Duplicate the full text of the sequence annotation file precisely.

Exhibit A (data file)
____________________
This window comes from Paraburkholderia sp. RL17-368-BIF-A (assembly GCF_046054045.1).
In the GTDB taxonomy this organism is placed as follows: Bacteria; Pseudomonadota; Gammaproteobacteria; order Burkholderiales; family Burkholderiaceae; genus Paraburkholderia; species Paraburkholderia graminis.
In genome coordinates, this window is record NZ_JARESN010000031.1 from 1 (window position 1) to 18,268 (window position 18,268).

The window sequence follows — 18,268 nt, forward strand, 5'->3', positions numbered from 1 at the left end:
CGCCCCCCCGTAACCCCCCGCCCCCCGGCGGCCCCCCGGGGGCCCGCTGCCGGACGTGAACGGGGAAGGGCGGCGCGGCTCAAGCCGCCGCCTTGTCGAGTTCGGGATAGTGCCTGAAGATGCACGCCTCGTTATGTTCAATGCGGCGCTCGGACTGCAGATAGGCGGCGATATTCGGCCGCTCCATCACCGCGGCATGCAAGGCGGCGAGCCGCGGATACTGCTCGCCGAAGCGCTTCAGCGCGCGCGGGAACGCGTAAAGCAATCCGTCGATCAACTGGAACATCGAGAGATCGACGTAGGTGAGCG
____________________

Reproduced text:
This window comes from Paraburkholderia sp. RL17-368-BIF-A (assembly GCF_046054045.1).
In the GTDB taxonomy this organism is placed as follows: Bacteria; Pseudomonadota; Gammaproteobacteria; order Burkholderiales; family Burkholderiaceae; genus Paraburkholderia; species Paraburkholderia graminis.
In genome coordinates, this window is record NZ_JARESN010000031.1 from 1 (window position 1) to 18,268 (window position 18,268).

The window sequence follows — 18,268 nt, forward strand, 5'->3', positions numbered from 1 at the left end:
CGCCCCCCCGTAACCCCCCGCCCCCCGGCGGCCCCCCGGGGGCCCGCTGCCGGACGTGAACGGGGAAGGGCGGCGCGGCTCAAGCCGCCGCCTTGTCGAGTTCGGGATAGTGCCTGAAGATGCACGCCTCGTTATGTTCAATGCGGCGCTCGGACTGCAGATAGGCGGCGATATTCGGCCGCTCCATCACCGCGGCATGCAAGGCGGCGAGCCGCGGATACTGCTCGCCGAAGCGCTTCAGCGCGCGCGGGAACGCGTAAAGCAATCCGTCGATCAACTGGAACATCGAGAGATCGACGTAGGTGAGCG